10 Best Marine Bilge Pump Float Switches for Boat AWESOME Review and Rating


Posted by
Ryan Peters
Updated by
Bill Miller
Last updated:
June 1, 2020

How To Replace the Bilge Pump Float Switch on Your Boat

You know, the best float switch in the world won't do you any good if it fails to work. The bilge pump is an essential safety item on your boat, and if it fails, it should be replaced straight away. Put it off, and your boat could sink underneath you. The best electric bilge pump in the world won't do you any good if the float switch that controls it fails to work. The float switch is a very simple device. It sits in the bottom of the boat. As the bilge water rises, it comes on and switches on the pump. But this one's no good, so we've got to replace it.

Replacing it is a simple matter. First thing is to get the old one out of the boat. With the switch loose, I trace the cables to just above the existing crimp connections. Before we cut though, I need to make sure that I've disconnected the battery, so I'm going to go ahead and cut the cable. With the wires cut, I've made one connection already, and I'm about to make the second connection. Strip the cable. Twist the ends together so they don't come unraveled. And to make my job a bit easier, I'm going to crimp one half. I've connected it to the power, and now I'm connecting it to the switch. So I'm putting that into the connector. And here's a good tip: If you do much boat electrical work, do get yourself a good set of crimpers. They do make a better joint. Give it a little tug, make sure it doesn't come apart. So, we're good there. What I'm going to do now, is just warm this up, shrink these down on the cables to make them watertight. We've made all the connections, and with those out of the way, I'm just going to reinstall the switch. Actually, as we're reinstalling exactly the same type of switch that we had previously, I don't even have to exchange the mount. I'm just using the old mount. All that's left to do now is just to put some water in the bilge and see if it pumps. So that job took me all of 30 minutes, cost me less than $40, and now I can safely leave the boat knowing that if I get any rainwater in here, it will be safely pumped over the side.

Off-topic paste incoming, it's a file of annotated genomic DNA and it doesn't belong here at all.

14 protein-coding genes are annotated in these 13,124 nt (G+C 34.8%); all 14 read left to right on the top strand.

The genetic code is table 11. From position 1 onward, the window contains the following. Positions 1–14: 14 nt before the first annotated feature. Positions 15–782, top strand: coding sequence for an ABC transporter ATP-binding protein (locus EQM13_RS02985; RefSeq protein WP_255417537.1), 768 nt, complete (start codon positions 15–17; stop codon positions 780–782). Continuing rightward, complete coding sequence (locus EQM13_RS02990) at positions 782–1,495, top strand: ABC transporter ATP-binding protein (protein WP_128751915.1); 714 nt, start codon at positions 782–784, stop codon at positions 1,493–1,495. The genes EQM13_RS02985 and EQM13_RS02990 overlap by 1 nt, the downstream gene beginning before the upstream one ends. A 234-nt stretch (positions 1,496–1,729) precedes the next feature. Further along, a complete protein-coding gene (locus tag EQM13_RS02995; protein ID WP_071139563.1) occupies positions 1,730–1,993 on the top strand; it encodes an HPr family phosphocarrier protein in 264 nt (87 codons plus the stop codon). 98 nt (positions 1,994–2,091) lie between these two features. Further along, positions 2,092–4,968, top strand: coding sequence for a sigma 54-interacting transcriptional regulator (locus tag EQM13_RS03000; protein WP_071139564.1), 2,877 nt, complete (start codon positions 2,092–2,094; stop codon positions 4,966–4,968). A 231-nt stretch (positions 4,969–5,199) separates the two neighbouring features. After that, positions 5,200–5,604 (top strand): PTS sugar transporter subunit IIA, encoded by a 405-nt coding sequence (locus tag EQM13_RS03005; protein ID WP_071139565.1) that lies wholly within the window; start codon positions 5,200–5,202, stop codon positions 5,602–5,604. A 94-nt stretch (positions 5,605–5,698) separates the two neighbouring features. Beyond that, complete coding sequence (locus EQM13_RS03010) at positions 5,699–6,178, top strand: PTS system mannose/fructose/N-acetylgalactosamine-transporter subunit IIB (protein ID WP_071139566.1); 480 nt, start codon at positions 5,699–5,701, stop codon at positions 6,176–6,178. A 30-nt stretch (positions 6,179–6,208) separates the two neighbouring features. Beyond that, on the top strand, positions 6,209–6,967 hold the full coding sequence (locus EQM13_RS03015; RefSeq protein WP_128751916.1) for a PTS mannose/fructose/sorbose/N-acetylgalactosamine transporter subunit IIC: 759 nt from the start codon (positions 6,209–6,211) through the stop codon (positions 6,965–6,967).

More reviews:

Leave a Reply

Your email address will not be published. Required fields are marked *



TheSandShore


Copyright © 2020     facebook pinterest twitter youtube